…With over 80 manufacturing plants and 10,000 skilled workers, Puerto Rico is a garment powerhouse.

…Puerto Rico is a major source of military apparel in the United States, according to a Congressional Report.

…It brought much needed cash flow, but also created a dependency on military contracts.

…In the first three months of operation, Retazo Moda Lab has received ten orders for high-end ready-to-wear fashion, which they’re in the process of delivering. They have an additional 30 clients on a waiting list.

“We want to plant the seeds for a fashion ecosystem to exist on the island,” said Herrero Lugo. “This is about coming together and seeing the potential of being good at multiple things.”


“After a month, it became clear that there were already these amazing service organizations on the island that had the systems, infrastructure and personnel to help people. But they didn’t have power.”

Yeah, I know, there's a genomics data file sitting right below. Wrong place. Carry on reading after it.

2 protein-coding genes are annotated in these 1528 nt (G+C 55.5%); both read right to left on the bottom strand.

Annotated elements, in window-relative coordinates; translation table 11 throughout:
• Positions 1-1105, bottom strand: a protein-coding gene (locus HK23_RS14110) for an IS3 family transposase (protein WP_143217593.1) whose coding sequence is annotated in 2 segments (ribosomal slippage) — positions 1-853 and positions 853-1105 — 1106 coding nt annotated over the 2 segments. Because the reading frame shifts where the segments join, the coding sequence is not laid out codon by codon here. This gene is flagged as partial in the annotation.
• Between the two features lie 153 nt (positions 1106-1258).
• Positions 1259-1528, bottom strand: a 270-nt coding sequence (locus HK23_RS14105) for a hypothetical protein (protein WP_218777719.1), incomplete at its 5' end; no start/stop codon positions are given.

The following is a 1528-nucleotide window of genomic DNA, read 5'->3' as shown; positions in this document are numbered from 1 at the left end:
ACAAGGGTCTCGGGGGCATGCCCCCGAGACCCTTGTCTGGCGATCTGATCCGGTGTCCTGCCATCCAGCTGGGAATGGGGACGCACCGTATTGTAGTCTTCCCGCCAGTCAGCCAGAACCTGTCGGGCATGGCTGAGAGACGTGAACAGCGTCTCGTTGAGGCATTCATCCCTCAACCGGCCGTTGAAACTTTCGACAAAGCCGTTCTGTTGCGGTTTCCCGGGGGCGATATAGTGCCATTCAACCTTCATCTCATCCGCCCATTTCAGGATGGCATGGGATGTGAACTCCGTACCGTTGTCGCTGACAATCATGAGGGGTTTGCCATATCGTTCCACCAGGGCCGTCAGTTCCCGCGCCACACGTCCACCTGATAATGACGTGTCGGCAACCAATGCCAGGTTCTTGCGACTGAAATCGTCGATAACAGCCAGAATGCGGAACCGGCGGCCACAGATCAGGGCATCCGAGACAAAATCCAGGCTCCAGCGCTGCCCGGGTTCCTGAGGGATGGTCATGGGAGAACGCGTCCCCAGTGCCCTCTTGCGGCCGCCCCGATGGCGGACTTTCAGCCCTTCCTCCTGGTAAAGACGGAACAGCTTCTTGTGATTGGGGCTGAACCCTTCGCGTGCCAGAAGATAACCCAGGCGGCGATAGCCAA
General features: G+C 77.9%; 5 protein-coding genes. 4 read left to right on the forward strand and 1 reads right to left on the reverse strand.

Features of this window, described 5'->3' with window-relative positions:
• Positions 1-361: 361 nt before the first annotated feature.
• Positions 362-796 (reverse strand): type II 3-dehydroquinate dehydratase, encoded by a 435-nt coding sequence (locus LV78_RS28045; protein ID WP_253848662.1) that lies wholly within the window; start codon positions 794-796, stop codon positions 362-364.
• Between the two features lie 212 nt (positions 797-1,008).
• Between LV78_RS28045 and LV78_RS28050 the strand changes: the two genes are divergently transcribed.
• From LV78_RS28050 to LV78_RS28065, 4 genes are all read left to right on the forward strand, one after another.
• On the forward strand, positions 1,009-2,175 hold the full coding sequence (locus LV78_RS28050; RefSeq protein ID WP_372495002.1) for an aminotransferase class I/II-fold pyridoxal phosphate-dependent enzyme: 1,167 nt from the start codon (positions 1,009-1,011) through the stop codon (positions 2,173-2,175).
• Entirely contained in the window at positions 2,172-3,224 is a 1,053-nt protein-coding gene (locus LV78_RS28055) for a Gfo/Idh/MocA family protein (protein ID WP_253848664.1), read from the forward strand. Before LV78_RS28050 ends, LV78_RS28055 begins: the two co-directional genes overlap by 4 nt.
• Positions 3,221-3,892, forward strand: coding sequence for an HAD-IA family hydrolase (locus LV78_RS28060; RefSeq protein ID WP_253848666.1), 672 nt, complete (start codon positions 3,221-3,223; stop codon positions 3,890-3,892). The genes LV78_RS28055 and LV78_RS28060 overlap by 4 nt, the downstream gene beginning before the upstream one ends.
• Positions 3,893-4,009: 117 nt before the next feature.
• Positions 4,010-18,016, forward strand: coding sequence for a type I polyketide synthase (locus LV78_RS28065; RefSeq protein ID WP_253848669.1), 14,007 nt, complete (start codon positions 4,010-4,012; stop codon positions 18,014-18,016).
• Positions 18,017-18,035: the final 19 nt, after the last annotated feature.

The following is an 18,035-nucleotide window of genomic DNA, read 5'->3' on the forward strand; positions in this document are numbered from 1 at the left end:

…”We got materials, solar panels, then flew them down there, got crews on the ground,” said Roig-Morris. Resilient Power’s mission quickly evolved from crisis response to building partnerships with community organizations providing critical services to vulnerable groups like the elderly, children and the impoverished.

…”You are choosing a community asset who is providing other services like education, clean water, health clinics.”

Resilient Power has identified about 100 community centers across the island that meet those criteria.

…Long-term, she explained, Resilient Power plans to emphasize training of young people in collaboration with universities on the island, and to promote an alternative-energy industry that creates jobs.

Meet the Puerto Rican sisterhood reinventing the island’s future after Maria – CNN

Very cool!